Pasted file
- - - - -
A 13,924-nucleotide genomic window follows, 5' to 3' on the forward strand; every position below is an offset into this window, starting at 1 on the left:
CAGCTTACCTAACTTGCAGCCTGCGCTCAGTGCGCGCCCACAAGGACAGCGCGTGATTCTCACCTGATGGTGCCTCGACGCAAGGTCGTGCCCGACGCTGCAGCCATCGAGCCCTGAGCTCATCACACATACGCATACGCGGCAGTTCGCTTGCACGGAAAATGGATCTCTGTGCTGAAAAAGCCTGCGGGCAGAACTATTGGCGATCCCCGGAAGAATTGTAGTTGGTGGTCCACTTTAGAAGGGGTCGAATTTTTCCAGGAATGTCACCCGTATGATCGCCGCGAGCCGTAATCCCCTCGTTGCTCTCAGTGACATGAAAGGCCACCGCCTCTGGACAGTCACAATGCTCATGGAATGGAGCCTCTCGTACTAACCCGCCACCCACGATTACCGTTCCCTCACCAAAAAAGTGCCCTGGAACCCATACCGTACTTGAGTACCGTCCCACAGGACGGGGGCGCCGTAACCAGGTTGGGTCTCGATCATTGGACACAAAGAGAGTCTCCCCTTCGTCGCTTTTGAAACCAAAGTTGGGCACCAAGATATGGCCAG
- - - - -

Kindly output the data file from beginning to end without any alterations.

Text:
A 13,924-nucleotide genomic window follows, 5' to 3' on the forward strand; every position below is an offset into this window, starting at 1 on the left:
CAGCTTACCTAACTTGCAGCCTGCGCTCAGTGCGCGCCCACAAGGACAGCGCGTGATTCTCACCTGATGGTGCCTCGACGCAAGGTCGTGCCCGACGCTGCAGCCATCGAGCCCTGAGCTCATCACACATACGCATACGCGGCAGTTCGCTTGCACGGAAAATGGATCTCTGTGCTGAAAAAGCCTGCGGGCAGAACTATTGGCGATCCCCGGAAGAATTGTAGTTGGTGGTCCACTTTAGAAGGGGTCGAATTTTTCCAGGAATGTCACCCGTATGATCGCCGCGAGCCGTAATCCCCTCGTTGCTCTCAGTGACATGAAAGGCCACCGCCTCTGGACAGTCACAATGCTCATGGAATGGAGCCTCTCGTACTAACCCGCCACCCACGATTACCGTTCCCTCACCAAAAAAGTGCCCTGGAACCCATACCGTACTTGAGTACCGTCCCACAGGACGGGGGCGCCGTAACCAGGTTGGGTCTCGATCATTGGACACAAAGAGAGTCTCCCCTTCGTCGCTTTTGAAACCAAAGTTGGGCACCAAGATATGGCCAG